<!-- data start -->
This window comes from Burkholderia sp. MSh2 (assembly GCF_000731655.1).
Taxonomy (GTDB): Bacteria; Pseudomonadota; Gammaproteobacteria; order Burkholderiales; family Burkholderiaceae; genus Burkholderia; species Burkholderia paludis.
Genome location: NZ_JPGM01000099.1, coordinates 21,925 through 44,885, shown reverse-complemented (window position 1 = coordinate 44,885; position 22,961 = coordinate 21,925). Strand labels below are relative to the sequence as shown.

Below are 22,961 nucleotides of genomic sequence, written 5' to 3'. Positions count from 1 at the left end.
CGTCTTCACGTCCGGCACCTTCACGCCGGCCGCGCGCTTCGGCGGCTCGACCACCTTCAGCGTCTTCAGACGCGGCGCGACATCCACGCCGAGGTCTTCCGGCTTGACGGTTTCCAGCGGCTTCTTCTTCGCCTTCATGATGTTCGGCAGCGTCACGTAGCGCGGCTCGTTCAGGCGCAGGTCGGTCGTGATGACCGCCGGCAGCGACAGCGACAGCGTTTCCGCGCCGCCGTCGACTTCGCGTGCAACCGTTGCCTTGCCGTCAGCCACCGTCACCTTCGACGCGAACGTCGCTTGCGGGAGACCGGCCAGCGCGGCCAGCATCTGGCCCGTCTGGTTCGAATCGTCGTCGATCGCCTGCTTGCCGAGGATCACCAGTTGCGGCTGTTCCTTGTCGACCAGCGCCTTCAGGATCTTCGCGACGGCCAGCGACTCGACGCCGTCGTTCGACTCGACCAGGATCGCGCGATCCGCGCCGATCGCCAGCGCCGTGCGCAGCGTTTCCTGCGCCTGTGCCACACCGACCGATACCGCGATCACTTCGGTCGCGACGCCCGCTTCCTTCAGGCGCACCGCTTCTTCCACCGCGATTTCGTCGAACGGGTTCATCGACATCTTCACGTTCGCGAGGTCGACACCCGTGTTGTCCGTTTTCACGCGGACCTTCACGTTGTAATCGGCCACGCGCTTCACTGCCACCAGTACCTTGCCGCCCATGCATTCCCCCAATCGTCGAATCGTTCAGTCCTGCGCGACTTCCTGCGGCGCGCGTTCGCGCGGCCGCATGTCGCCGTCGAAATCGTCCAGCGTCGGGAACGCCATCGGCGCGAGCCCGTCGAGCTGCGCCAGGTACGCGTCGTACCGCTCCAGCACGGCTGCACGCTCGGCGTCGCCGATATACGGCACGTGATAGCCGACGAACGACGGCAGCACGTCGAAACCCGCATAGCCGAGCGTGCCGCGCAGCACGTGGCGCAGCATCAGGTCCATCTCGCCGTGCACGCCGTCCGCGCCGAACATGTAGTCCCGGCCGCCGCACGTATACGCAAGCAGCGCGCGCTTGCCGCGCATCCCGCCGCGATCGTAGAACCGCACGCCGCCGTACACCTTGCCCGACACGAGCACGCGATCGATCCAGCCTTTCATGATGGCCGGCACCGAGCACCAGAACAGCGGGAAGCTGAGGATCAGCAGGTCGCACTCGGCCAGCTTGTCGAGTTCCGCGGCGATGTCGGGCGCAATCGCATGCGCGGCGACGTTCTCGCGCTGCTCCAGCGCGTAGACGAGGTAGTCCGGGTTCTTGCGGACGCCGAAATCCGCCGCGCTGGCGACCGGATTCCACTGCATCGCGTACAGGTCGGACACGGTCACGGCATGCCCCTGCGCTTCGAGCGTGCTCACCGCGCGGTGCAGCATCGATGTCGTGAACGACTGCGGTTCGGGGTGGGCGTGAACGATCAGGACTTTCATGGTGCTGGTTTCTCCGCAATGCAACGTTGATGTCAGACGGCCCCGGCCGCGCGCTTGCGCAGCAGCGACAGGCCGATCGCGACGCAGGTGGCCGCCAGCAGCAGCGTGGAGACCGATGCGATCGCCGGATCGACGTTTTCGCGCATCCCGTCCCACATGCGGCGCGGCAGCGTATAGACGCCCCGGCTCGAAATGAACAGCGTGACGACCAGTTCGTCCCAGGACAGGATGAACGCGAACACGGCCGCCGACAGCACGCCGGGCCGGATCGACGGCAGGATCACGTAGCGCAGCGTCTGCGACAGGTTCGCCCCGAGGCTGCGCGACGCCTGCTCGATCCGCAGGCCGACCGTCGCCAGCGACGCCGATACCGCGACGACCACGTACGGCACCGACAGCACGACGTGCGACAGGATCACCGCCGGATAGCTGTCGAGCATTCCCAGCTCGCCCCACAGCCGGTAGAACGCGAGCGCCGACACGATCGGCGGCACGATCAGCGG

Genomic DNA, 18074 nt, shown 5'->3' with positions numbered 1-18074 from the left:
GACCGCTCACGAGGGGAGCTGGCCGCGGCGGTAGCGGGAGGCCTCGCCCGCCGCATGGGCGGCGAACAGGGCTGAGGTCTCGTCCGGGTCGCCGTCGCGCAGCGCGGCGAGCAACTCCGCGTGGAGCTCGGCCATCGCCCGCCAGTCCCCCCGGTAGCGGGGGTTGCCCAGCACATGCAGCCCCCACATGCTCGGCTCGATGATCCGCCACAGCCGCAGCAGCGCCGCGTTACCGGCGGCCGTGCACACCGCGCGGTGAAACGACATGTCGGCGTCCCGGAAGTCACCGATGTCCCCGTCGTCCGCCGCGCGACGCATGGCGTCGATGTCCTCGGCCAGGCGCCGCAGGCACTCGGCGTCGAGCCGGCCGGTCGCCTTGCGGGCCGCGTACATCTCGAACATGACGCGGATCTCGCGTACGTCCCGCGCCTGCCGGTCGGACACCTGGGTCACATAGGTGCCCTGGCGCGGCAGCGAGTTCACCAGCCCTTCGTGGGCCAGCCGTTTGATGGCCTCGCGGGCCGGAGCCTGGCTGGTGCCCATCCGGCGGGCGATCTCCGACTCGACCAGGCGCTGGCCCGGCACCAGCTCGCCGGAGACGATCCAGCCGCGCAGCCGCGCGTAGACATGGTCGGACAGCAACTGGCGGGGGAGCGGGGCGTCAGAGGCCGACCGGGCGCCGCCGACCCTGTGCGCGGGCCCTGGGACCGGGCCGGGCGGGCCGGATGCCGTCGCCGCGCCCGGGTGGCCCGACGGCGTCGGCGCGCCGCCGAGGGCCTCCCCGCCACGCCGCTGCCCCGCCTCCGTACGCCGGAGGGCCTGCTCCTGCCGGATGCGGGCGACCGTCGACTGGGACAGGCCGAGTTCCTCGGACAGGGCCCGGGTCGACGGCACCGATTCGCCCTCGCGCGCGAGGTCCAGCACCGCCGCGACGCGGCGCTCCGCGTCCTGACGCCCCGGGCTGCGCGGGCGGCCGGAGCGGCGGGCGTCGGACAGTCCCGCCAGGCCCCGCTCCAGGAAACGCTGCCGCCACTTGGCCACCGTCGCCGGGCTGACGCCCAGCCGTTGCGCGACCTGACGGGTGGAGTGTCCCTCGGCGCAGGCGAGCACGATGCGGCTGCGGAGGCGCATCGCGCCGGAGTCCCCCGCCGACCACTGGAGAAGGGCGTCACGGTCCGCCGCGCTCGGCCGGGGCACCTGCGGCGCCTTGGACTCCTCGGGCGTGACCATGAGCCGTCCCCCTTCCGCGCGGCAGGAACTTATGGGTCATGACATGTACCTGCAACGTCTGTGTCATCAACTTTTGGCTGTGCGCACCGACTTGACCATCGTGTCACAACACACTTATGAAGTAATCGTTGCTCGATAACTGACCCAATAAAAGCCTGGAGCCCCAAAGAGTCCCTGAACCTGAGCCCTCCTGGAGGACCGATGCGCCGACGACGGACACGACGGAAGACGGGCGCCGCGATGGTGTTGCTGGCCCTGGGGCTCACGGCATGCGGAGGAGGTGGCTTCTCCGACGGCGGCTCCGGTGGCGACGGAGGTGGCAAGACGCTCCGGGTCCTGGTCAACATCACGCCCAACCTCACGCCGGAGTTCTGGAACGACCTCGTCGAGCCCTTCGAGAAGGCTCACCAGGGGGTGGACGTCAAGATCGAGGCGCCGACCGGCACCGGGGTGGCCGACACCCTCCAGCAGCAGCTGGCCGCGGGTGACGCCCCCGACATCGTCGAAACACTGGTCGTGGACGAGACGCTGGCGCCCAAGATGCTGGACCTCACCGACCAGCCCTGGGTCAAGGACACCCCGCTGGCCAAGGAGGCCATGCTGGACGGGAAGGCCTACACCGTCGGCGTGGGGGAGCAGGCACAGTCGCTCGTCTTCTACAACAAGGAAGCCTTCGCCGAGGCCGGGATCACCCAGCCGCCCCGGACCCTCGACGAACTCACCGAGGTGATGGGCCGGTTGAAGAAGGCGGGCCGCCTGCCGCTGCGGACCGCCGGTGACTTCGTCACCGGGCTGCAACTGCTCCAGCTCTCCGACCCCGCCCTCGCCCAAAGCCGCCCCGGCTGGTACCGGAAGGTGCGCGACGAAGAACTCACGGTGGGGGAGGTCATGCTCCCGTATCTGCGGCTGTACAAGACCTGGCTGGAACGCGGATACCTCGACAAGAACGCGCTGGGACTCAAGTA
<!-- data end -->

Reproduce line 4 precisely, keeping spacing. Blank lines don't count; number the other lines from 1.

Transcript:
Below are 22,961 nucleotides of genomic sequence, written 5' to 3'. Positions count from 1 at the left end.